Eligible women presenting at the health facilities are onboarded on MomCare as follows: they register, receive information on the MomCare bundle, consent to participate, and participate in a baseline survey. In total, 11 538 eligible women enrolled in one of the 25 MomCare-connected clinics since programme inception in November 2017 (see online supplemental figure A1 for the sampling strategy). The study period starts from February 2019 onwards, because the baseline questionnaire was not standardised before that moment. As a result, 856 women who enrolled before February 2019 (7.4 %) were excluded from the study sample. To be able to conduct the analyses of enrolment, ANC visits and SBA on the same sample of women, we excluded 4 799 women (40.5 %) from the sample without SBA information (whose pregnancy was less than 42 weeks in August 2020, and who had not yet delivered in a MomCare clinic). This yields a sample of 5 883 women between 13–49 years. Missing observations in one or more outcome variables reduce the final sample further to 5 879. With this sample size, the analysis is powered (at β=0.80 and α=0.05) to correctly estimate the week of enrolment within 0.2 weeks of the true population average, the number of ANC visits within 0.05 visits of the true population average, and SBA within 4.0 % of the true population average.48
The analysis is based on the data collected through the MomCare analytics engine, that is, data collected from the survey at enrolment as described in the Study setting section, and throughout the mother journey via the medical information submitted on m-tiba by the healthcare providers.49 Key advantages of using real-time data collected through the analytics engine are the reduced recall bias and increased probability of accurate reporting,38 50 especially when compared with data based on, for example, Demographic and Health Surveys that rely on women’s retrospective self-reports with recall periods of up to 5 years.51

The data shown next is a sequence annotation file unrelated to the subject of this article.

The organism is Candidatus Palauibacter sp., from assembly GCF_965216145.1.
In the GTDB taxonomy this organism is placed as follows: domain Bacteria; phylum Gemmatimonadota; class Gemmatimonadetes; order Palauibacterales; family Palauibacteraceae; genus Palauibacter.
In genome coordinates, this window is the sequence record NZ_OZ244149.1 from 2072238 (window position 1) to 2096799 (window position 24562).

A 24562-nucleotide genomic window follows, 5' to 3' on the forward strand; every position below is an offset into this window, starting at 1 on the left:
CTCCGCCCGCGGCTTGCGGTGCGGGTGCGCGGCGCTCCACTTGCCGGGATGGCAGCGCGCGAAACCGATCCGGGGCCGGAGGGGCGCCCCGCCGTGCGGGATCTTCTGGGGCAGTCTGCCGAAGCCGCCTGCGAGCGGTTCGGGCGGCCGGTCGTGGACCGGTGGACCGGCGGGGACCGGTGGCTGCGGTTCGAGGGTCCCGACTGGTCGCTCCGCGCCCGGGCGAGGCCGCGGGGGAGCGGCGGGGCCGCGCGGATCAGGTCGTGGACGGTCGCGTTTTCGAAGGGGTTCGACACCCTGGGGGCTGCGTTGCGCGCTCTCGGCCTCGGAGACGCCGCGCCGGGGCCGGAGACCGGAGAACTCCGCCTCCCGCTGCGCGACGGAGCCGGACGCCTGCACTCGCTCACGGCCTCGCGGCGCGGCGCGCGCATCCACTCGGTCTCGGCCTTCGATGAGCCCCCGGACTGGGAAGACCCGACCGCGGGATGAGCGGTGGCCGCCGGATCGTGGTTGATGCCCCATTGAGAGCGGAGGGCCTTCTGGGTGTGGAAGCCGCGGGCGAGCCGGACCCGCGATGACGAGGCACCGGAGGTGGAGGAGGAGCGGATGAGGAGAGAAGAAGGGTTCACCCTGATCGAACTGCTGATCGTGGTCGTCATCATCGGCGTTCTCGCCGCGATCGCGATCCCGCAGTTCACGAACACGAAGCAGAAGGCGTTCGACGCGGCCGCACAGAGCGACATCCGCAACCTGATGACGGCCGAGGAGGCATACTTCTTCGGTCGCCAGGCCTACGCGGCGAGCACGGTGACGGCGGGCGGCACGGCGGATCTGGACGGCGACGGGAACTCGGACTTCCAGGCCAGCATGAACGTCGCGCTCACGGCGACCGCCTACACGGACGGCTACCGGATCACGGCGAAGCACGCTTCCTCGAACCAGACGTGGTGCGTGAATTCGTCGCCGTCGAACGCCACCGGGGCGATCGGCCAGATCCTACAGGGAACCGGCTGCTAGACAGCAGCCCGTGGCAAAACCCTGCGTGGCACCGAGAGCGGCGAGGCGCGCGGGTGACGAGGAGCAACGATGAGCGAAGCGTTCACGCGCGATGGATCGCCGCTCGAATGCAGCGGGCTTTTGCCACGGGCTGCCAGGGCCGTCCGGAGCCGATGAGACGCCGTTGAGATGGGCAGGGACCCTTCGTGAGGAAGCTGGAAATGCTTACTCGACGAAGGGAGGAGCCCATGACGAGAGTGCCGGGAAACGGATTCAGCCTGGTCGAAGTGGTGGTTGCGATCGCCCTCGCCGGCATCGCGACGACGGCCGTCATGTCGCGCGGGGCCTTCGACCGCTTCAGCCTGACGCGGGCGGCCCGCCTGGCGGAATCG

The MomCare baseline survey recorded information about women’s demographic and socioeconomic characteristics, including age, education of the household head, household size, dwelling information, wealth indicators, and parity as well as obstetric history. Medical records in the MomCare analytics engine contain information about the week of enrolment; the number of ANC visits; diagnoses, drugs and tests associated with each ANC visit; risk-level of the pregnancy; type of delivery and complications during delivery.
The analyses are based on three primary outcome variables: the week of enrolment at a MomCare clinic, the total number of ANC visits at a MomCare clinic and having a skilled delivery at a MomCare clinic. The data do not capture visits at non-MomCare facilities. The first visit at the MomCare clinic of 142 women was recorded as a normal check-up rather than an ANC visit. These observations are kept in the dataset but not counted as an ANC visit in the analyses. Explanatory variables are classified into predisposing, enabling and need factors in line with the adapted conceptual framework in figure 1.
Age is included as a continuous variable. Education level is a categorical variable measuring the highest completed education level of the household head (at most primary completed, at most secondary completed, tertiary completed).